Offering a compelling examination of research on transcendental meditation to recent studies on the effects of mindfulness and yoga, and with fascinating contributions from spiritual teachers and therapists, Farias and Wikholm weave together a unique story about the science and the delusions of personal change.
The book did something all my favourite academic books do: it gave me ideas for future research projects. There are now so many notes scribbled in the margins that it’d probably keep me going in research paperwork for the next twenty years (which perhaps speaks more to the amount of time each project takes than the number of ideas I had).
It did throw up some interesting questions though. The book talks us through some of the previous research into meditation and mindfulness, both the one or two studies that gave statistically significant results, and the vastly larger number that were conducted with inadequate controls (but often reported on in the media all the same).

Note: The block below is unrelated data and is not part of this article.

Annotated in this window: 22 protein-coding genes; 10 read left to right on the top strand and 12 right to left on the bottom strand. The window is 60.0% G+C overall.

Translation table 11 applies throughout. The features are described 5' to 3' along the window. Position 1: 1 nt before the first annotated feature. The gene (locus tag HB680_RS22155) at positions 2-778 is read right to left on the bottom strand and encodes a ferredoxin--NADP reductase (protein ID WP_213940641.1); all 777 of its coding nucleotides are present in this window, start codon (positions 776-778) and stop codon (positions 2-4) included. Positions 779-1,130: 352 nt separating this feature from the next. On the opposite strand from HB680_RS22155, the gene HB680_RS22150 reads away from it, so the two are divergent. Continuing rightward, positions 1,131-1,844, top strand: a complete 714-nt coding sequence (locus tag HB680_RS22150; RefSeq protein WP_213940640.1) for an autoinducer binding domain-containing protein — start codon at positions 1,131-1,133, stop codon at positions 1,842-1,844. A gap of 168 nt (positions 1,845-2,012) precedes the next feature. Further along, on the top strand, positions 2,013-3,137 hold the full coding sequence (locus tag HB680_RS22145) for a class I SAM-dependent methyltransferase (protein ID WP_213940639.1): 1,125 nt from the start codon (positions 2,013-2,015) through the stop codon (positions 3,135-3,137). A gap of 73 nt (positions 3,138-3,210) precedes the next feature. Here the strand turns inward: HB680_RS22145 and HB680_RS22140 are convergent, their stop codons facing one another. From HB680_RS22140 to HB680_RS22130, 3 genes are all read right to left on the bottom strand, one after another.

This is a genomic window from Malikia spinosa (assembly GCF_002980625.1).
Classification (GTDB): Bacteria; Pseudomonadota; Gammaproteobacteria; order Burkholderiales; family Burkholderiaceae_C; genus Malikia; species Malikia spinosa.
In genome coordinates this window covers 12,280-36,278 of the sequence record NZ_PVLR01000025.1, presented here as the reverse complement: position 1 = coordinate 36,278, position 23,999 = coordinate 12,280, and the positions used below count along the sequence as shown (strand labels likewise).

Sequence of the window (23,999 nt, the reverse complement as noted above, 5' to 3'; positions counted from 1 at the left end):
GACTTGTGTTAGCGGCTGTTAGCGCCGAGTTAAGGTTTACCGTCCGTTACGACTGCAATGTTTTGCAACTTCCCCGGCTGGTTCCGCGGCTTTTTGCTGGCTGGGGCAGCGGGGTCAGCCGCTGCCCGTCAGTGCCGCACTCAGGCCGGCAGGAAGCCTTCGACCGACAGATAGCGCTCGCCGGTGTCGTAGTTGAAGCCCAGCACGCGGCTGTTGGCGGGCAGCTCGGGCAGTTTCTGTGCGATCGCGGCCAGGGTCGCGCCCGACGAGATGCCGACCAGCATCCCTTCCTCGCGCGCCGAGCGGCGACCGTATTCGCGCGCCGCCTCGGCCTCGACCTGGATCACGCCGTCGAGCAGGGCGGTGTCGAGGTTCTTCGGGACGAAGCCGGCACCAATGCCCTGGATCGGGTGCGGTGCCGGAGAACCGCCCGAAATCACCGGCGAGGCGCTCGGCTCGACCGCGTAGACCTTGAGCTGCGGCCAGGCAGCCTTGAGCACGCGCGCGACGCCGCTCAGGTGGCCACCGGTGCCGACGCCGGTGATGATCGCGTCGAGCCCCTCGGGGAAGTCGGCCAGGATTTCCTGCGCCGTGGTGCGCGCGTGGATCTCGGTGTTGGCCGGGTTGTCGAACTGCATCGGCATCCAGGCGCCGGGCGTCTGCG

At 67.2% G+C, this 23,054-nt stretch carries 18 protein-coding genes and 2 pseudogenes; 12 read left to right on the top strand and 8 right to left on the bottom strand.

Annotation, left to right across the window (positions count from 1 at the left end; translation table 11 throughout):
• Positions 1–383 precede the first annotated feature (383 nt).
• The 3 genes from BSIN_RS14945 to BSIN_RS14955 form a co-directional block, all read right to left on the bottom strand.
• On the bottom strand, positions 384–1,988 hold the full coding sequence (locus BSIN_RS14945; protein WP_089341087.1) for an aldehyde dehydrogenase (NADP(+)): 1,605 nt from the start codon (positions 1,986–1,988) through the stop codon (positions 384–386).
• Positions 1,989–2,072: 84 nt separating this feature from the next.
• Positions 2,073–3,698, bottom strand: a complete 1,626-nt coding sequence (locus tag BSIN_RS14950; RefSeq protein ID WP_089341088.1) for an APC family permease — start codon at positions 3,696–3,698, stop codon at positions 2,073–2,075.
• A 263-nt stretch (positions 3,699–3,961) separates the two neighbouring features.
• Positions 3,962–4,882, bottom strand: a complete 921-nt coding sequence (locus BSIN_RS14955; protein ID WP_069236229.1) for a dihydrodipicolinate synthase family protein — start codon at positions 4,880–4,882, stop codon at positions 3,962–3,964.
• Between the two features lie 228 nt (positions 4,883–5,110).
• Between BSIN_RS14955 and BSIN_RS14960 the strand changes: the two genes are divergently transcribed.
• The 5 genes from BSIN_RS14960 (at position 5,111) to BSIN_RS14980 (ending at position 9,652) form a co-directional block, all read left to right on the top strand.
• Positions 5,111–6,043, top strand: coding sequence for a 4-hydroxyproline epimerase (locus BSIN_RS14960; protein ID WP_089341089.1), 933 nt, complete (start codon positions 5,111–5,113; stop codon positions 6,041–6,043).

The Buddha Pill begins with a discussion of a couple of projects which have been set up to aid prisoners to make meditation and similar practices a part of their day. It contrasts these with the experience of actually choosing to be an ascetic and discusses some of the difficulties that inevitably crop up when you’re essentially forced into an ascetic lifestyle.
The descriptions of the various types of meditation, mindfulness and yoga were comprehensive and useful. It’s an area I know very little about, although I have a passing interest in it as it often crops up when I’m researching modern Pagan practices, and it was good to find descriptions that both made sense and clearly delineated between different techniques and systems.